By: Julie Gamberg
I have carefully structured our lives so that I rarely have to rush my daughter, and I work hard to anticipate areas of difficulty for her, and arrange our days so that I will have the time and space to coach her through them so that she might learn how to overcome obstacles. Great, right? Let’s look at that first sentence again. “Carefully structured.” Lately I’ve been thinking that there might be a problem there.
I work hard (including making complex decisions about what kind of work I will do and when I will do it) so that my daughter and I are not racing around and so that we’re not one of those families who seem to prioritize what they do over how they do it. I leave plenty of room for deviation during those times when we have to get out the door, and have a nice overlap of time between when a caretaker arrives for her and I have to leave for work. I try to keep plans flexible. I try to follow my daughter’s lead and pacing when it is possible. This has helped my very spirited toddler circumvent many a meltdown. But, I have to admit, I overly obsess over this structure, which leads to its own form of stress.
I sometimes think about our days like chess games. I try to plan multiple moves ahead, and anticipate every possible variation. What if she misses her nap or cuts it short? What if she wants to push the mini-stroller all the way to the car, increasing the time it takes to get there by well over 100%? Should I scramble eggs for breakfast? If I don’t have time to wash the pan before we leave, will I have time to wash it tonight? Is it too over-stimulating to go straight from a hike to a music class? Did I leave enough time in case she is feeling severe separation anxiety when I’m about to leave for work?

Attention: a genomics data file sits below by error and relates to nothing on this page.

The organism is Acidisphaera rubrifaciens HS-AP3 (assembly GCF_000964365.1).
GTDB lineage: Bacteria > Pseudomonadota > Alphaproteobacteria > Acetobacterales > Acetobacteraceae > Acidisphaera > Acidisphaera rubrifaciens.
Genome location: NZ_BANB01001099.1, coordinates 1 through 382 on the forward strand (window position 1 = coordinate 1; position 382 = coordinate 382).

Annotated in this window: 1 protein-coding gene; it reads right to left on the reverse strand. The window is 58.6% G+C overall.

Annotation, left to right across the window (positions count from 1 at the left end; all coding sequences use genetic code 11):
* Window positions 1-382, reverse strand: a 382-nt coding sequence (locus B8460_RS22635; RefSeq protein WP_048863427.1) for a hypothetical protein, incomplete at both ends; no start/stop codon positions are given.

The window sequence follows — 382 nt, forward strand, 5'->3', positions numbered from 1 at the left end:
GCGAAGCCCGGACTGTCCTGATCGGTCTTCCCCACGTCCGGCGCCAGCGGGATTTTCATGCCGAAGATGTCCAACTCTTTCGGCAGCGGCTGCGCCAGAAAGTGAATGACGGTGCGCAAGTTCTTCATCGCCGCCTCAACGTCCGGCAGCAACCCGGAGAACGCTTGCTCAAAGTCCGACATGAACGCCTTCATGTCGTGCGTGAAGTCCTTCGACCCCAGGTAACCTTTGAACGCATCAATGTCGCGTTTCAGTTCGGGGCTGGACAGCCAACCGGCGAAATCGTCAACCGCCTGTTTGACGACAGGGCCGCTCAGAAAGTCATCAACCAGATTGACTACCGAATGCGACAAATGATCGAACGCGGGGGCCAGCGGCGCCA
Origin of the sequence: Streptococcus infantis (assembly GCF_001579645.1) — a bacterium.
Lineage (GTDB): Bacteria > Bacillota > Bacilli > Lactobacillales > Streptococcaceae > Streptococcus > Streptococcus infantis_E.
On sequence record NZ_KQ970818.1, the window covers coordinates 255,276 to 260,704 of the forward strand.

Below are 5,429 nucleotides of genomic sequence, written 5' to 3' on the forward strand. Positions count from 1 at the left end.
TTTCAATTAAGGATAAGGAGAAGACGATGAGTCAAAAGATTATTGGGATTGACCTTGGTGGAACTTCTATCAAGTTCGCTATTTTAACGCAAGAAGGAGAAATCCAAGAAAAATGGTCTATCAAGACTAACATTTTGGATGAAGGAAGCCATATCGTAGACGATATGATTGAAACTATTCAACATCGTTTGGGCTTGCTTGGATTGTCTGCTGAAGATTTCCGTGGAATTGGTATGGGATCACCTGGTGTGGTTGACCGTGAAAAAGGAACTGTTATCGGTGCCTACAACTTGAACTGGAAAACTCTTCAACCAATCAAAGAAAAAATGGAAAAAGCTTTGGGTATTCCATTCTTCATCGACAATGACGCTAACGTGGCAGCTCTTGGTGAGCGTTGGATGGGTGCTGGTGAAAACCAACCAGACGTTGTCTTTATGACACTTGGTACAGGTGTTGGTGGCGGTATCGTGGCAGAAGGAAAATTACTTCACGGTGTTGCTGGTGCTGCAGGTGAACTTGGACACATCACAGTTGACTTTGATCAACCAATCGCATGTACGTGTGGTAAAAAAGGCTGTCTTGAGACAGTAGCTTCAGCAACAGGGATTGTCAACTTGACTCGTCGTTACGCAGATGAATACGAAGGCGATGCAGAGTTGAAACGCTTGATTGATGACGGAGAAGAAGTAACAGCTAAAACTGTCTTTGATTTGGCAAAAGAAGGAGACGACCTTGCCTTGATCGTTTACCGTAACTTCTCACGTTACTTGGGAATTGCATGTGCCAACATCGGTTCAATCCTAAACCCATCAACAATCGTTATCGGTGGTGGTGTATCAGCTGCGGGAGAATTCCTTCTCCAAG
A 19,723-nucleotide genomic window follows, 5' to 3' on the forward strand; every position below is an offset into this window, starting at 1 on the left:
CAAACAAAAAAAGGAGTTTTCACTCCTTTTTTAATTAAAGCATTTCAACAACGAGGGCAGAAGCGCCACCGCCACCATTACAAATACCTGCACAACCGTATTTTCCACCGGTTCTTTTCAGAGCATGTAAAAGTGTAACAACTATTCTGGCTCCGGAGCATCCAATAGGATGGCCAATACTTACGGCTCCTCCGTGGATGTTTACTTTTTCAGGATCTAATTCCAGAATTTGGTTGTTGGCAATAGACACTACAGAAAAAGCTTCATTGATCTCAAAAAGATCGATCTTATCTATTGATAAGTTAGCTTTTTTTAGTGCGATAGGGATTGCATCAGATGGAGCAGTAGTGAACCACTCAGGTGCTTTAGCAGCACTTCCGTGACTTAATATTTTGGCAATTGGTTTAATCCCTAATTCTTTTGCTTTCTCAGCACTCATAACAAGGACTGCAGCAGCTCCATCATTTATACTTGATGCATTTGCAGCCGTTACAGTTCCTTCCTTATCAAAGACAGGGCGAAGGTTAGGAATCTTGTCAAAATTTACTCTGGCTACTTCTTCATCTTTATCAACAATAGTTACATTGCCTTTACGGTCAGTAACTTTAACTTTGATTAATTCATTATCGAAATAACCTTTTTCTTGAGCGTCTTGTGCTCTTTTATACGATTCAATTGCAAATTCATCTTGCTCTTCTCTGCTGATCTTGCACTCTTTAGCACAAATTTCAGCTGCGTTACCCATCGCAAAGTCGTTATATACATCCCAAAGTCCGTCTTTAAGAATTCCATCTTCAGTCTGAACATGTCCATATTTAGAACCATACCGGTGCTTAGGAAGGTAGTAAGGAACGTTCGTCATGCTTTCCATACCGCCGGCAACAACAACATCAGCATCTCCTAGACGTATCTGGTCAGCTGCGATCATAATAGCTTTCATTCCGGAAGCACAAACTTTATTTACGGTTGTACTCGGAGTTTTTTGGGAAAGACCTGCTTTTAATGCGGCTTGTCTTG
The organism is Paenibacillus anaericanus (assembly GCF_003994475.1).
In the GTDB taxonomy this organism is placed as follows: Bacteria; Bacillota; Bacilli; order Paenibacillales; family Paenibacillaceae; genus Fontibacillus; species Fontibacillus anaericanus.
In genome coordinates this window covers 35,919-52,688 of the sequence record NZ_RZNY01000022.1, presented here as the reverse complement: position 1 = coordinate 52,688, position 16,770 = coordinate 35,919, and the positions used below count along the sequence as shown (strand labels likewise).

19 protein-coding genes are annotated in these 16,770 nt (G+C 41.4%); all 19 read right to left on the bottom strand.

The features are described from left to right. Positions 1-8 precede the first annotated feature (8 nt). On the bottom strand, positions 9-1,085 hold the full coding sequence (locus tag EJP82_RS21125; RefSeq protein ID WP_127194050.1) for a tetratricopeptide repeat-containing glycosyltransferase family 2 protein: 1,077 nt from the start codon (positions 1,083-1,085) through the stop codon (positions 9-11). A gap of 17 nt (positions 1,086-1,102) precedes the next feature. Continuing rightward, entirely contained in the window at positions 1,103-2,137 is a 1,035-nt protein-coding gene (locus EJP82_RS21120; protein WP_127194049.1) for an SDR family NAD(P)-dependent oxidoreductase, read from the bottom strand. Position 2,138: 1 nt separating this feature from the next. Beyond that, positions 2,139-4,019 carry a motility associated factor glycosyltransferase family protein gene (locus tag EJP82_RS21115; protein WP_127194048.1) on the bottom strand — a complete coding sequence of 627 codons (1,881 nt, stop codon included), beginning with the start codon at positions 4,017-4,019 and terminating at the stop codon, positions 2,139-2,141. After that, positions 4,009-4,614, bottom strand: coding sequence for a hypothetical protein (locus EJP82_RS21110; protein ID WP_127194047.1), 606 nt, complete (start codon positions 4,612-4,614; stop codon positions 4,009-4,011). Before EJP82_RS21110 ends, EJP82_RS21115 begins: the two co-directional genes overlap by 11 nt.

I’ve been thinking lately about how to let go of some of this. It’s tricky, as I want to keep my daughter safe, well rested, well fed, well loved, and I want to be able to gently, compassionately support her in adhering to the limits and boundaries I set. I want to be a great parent, and that requires a lot of planning. And a lot of flexibility. And planned flexibility! You get the idea. So when do I just chuck it all out the window and “go with the flow”?
Well, I worry that often “go with the flow” is a euphemism for “don’t care” or “it’s not worth it,” or “I won’t be able to effect change anyway”. I believe it’s overused and not always the best advice. However, it’s opposite … treating each day like a series of chess maneuvers, and the stress and work that entails doesn’t seem to be entirely right either. I’d like things to be easier, while continuing to show just as much care. So I turn to readers for advice. What do you do when you want to be diligent, careful, caring and thorough, but also relaxed, easygoing, joyful, and open?
Tips? Tricks? Proud moments?
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Originally published on The Seattle Lesbian
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